Tag Archives: Civil War Centennial

We’ll Always Have the Centennial

Update: I suspect that this is not the kind of coverage that the SCV is looking for. “They started at a fountain where slaves were once sold, past the church that Martin Luther King Jr. led during the Montgomery Bus Boycott, and ended at the Capitol steps, where Alabama’s old and modern history often collide. It’s the spot where former Gov. George C. Wallace proclaimed “segregation forever” in 1963 and where King concluded the historic Selma-to-Montgomery voting rights march in 1965.”

Centennial Commemoration of Jefferson Davis's Swearing In Ceremony

From Troubled Commemoration: The American Civil War Centennial, 1961-1965 (Making the Modern South)by Robert J. Cook:

“The pageant took place during the week of February 12, 1961.  Attended by an estimated 50,000 people, it was a colorful affair complete with voodoo dancers and minstrels.  The accompanying brochure bore witness to the business community’s support.  One advertisement–for Montgomery Fair, former employer of the bus boycott heroine Rosa Parks–featured drawings of Civil War regalia and a southern belle and boasted that it had been central Alabama’s “leading department store” since 1868.  Another, carrying a Rebel flag, proclaimed “Winn Dixie and Kwik-Chek Show Phenomenal Growth During a Century of Progress in Dixieland.”  Spectators who paid up to five dollars a ticket watched a sixteen-segment performance by a home-grown cast numbering over a thousand.  The two-hour pageant, a combination of the spoken word, music, and dancing, began with a salute to the Belle of the Confederacy an then took viewers through the major events of the secession crisis. In a section entitled “General Davis Speaks,” the audience heard an almost verbatim staging of the Confederate president’s inaugural in which he trumpeted the cause of states’ rights and the legitimacy of secession.  On leaving the coliseum, spectators were greeted with a crashing fireworks display to mark the founding of the southern nation.  A watching journalist pronounced the whole performance a genuine “spectacular,” though he did complain that in the inauguration scene Jefferson Davis had been portrayed “as a corn-pone politician at a Black Belt party rally.” (p. 81)

  • On February 17, a large crowd gathered at Union station to welcome a local attorney who played the part of Jefferson Davis.  Upon his arrival, Davis was escorted to the Exchange where he was met by the serving chief justice of the Alabama Supreme Court, J. Ed. Livingston.
  • The following day a large parade was held along Dexter Ave.  Carriages contained the sitting governors of Alabama, Virginia, and Mississippi.  For the reenactment of Davis’s swearing in, Alabama governor, John Patterson played secessionist governor A.B. Moore, city commissioners Lester B. Sullivan and Frank Parks acted the parts of the original reception committee, and state circuit judge Walter B. Jones played the role of Georgian Howell Cobb to administer the oath of office.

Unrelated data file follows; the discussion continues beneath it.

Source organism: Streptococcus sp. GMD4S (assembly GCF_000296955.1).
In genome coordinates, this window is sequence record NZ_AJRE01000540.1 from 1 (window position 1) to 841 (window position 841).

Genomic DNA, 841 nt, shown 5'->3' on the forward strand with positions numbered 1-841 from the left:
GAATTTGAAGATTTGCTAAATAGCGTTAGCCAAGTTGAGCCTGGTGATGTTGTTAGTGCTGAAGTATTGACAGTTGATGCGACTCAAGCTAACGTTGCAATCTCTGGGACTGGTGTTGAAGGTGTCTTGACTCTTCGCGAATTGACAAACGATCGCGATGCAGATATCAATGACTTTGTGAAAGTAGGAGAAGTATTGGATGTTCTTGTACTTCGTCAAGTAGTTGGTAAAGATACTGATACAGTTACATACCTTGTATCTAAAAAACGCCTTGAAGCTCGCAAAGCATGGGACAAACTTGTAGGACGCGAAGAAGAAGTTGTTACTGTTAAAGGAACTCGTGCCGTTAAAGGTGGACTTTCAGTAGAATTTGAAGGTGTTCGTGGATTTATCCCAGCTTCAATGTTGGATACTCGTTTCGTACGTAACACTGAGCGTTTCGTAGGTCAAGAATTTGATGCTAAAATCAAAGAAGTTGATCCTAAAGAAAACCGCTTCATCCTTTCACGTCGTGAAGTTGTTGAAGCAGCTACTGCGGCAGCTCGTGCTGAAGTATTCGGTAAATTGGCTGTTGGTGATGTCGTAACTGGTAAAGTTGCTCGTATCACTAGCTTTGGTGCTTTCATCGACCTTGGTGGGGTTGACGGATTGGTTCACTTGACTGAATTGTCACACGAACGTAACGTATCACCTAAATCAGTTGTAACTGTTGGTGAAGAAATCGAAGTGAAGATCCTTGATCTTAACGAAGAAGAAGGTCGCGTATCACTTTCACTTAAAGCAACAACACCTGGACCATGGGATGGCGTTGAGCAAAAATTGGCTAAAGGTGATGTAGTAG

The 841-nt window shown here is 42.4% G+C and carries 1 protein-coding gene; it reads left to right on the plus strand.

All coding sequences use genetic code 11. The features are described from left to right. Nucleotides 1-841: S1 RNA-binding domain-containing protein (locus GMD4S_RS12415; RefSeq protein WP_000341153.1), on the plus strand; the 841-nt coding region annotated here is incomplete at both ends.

• That night 5,000 people attended an elaborate secession ball.
  • Governor Patterson relayed shared the following assessment with Karl Betts: “…the Centennial observance here was most outstanding.  The entire city really got in on the act, and I do not believe that I can recall more community spirit and interest in any other event.”  A member of the chamber of commerce said that he had “never seen the people of Montgomery join in anything so wholeheartedly.” (p. 82)

The Washington Post reports the following:

“This Saturday, the 150th anniversary event will bear some similarities: Hundreds of men are expected to march through the heart of Montgomery. Some will parade in Confederate gray. Some will display the controversial battle flag. On the steps of the white-domed state Capitol, an ersatz Davis will place his hand on a Bible. A band will play “Dixie.”  But so far, this year’s festivities are generating scant buy-in from city and state officials, and relatively little buzz among locals.  Mayor Todd Strange said he probably won’t attend. Randy George, president of the Chamber of Commerce, doesn’t have the event on his to-do list. The office of Gov. Robert Bentley (R) – who, like Strange and George, is white – did not respond to a query on the matter.  “I hadn’t even heard it was happening,” Rhonda Campbell, 43, the manager of a payday loan business near the parade route, said, echoing many residents interviewed last week.”

We’ll always have the Centennial.

 

David W. Blight on Civil War Memory